Canada Markets

Wheat Markets Puzzle Market Watchers

Cliff Jamieson
By  Cliff Jamieson , Canadian Grains Analyst
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After testing recent highs during Wednesday's trade, the December hard red spring wheat contract failed to sustain gains achieved above resistance. The third study indicates the December/March spread ending at minus 9 1/4 cents, the narrowest this spread has been since mid-February. The blue bars on the lower study histogram indicate a large net-short futures position held by non-commercial traders, while the red bars represents a large net-long position held by commercial traders. (DTN graphic by Nick Scalise)

There's mixed signals coming from the wheat markets these days. Thursday morning, the United Nation's monthly AMIS Market Monitor increased its estimate for global wheat production by 1 million metric tons from last month to 736 mmt, or 3 mmt higher than 2014/15. This compares to the most recent International Grain's Council's estimate of 726 mmt and USDA's October estimate of 733 mmt. Despite usage expected to grow by 2% from last year, ending stocks are pegged at 207 mmt or 4 mmt higher than last year. This remains below the USDA's October estimate at 228.5 mmt, while the average of pre-report estimates ahead of next week's November report is suggesting ending stocks to be reduced slightly to 227.9 mmt.

North American export data continues to disappoint. Thursday's U.S. export data showed cumulative U.S. wheat sales to be 17% behind last year while actual shipments are reported to be 18% behind last year. The Canadian Grain Commission's most recent week 12 data show cumulative exports through licensed elevators to be 7.4% below last year, aided by the weakness in the Canadian dollar against the U.S. dollar.

Despite bearish fundamental news, the most active Chicago wheat future for December delivery closed unchanged today despite a sell-off in other ag markets, holding above its 200-day moving average for the second straight day, the first time since July 17 and also holding near the contract's highest levels reached in almost 15 weeks.

Pondering these market moves, Senior DTN Analyst Darin Newsom sums up his thoughts with DTN Analyst Todd Hultman, stating "of course, the dollar is up, exports are in the tank, and it's going to rain. What's the prob(lem)?", as if to say the wheat market is defying all logic.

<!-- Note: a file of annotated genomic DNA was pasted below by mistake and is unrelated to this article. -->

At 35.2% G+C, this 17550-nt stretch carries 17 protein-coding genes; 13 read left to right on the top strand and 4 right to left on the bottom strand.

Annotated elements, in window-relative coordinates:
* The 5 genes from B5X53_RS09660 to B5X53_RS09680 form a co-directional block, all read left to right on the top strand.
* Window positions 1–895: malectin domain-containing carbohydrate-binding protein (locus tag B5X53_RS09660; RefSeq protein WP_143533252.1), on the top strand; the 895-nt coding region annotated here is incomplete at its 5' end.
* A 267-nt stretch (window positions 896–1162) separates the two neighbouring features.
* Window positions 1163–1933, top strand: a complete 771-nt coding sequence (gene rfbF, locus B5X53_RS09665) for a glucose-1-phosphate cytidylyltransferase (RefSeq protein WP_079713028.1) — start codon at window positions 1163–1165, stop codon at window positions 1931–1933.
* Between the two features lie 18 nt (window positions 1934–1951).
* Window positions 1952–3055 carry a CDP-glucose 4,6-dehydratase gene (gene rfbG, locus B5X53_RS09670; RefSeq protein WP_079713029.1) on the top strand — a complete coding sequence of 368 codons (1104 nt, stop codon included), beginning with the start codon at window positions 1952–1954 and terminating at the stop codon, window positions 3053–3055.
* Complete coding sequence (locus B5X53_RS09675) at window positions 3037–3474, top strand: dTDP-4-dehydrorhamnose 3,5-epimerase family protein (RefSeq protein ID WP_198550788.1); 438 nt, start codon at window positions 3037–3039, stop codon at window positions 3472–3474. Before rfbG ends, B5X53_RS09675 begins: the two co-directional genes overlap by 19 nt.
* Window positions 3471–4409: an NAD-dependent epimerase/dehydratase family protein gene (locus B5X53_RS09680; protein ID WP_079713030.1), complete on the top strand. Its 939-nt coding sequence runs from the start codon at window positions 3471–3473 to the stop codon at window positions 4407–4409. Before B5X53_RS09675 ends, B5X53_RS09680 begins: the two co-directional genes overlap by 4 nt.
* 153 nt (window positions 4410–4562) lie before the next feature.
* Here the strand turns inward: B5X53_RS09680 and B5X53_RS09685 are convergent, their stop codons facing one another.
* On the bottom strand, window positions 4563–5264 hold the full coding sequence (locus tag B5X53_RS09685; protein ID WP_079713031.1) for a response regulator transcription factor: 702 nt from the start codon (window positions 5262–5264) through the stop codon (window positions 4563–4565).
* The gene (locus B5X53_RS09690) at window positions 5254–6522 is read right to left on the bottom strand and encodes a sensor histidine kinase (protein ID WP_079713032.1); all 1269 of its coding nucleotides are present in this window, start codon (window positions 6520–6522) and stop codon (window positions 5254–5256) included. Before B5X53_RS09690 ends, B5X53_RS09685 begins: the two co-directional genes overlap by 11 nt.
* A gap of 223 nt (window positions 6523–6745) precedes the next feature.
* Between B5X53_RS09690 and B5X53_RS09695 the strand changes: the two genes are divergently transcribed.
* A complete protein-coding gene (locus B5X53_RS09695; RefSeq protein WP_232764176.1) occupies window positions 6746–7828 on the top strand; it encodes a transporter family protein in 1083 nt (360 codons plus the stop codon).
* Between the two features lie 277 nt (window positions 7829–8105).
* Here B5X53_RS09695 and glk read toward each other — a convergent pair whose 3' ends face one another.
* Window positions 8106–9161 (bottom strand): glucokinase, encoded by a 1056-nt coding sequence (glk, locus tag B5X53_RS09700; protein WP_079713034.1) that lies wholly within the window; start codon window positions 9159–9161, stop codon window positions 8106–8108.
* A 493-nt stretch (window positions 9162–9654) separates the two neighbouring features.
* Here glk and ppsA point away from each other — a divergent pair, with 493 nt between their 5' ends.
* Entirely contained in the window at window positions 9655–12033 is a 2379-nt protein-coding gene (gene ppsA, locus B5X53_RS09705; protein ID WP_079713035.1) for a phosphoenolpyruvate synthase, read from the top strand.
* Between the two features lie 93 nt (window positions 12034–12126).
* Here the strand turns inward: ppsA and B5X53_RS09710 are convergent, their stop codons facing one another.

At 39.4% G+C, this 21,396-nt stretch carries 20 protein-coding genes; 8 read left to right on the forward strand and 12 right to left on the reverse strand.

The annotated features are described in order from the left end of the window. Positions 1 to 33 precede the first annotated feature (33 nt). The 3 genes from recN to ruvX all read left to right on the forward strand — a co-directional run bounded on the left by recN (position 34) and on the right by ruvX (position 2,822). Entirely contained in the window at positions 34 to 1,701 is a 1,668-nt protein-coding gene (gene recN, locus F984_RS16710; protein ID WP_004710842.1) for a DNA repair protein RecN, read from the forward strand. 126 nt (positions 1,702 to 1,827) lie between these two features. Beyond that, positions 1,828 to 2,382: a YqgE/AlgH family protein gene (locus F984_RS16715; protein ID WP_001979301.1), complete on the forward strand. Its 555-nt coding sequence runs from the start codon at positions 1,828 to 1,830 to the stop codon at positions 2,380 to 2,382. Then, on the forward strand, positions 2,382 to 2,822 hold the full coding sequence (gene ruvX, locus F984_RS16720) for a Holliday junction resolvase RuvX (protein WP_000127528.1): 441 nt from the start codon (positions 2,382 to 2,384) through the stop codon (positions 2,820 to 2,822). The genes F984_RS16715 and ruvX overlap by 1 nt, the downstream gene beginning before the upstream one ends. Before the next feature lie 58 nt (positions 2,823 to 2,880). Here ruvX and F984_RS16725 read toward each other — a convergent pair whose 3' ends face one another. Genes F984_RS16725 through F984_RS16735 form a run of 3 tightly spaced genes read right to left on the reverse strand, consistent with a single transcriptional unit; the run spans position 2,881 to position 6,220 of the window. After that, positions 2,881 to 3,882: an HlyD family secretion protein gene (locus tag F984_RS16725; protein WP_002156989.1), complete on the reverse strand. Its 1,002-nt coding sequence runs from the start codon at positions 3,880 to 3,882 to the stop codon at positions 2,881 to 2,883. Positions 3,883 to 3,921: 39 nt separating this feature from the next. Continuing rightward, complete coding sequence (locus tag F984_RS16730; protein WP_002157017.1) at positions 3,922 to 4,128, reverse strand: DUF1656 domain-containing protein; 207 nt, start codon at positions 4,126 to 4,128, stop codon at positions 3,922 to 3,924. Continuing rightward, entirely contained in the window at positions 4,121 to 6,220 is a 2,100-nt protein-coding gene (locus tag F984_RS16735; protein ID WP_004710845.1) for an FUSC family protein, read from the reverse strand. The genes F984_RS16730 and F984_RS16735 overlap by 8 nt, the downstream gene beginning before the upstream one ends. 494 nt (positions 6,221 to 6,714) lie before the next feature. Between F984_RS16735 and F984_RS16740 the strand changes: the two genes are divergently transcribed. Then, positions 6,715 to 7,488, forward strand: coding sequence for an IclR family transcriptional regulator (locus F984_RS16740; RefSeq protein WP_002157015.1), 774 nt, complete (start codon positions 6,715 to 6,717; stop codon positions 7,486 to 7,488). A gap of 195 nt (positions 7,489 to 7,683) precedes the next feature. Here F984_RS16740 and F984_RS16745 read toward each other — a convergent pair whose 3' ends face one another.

Interesting signs also exist in the MGEX Hard Red Spring market. Wednesday's high on the December contract reached a 14-day high of $5.28 1/4/bushel, only to fall back to a close of $5.24 1/4. Thursday's trade saw the same contract fall back below the support of the contract's 20-day and 50-day moving average for the second time this week, while remaining within the 20-cent range traded during the past nine days. The close was 8 cents lower at $5.16 1/4/bu.

Despite what appears to be ample world stocks, commercial buying interest is the supportive feature in the wheat market. The December/March SRW spread closed at minus 3/4 cents today, on the verge of moving into a bullish, inverted market given the recent trend. The December HRS spread closed at a 9 1/4 cent carry this session, after trading as narrow as an 8 3/4 cent carry intra-day, as seen on the third study of the attached chart. This is the narrowest this spread has traded since mid-February and a sign of a less-bearish sentiment held by commercial traders, or those with a vested interest in the physical commodity. Looking back, the same spread closed at minus 12 cents on this day in 2014 and minus 10 3/4 cents in 2013. Are commercial traders discarding gloomy fundamental data?

Cash basis in U.S. spring wheat is firming, another sign of commercial demand, with Wednesday's DTN National Average Basis (difference between the December MGEX future and DTN's National Spring Wheat Index) at 24 cents under the December, the narrowest spot basis reported since early July. Today's average prairie CWRS basis was calculated at $1.12 over the December, supported by Canadian dollar weakness.

The lower study shows two histograms which represents the net-futures positions held by non-commercial traders or investors (blue bars) and commercial traders (red bars), indicating the two classes of traders at odds. As of the most recent CFTC data as of Oct. 29, investors were net-short 6,140 contracts. Next to the net-short of 6,279 contracts held on Sept. 10, this is the largest net-short or in other words the largest bearish position held by this group since May 2005.

The blue bars on this study show commercial traders holding a net-long futures position of 6,727 contracts as of Oct. 29. This compares to the 7,074 net-long reported as of Sept. 3 and the 7,496 contract net-long held as of Sept. 10, with these three weeks reporting the highest net-long position (bullish position) held by commercials since April 2005.


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Cliff Jamieson can be reached at cliff.jamieson@dtn.com

Follow Cliff Jamieson on Twitter @CliffJamieson

(ES)

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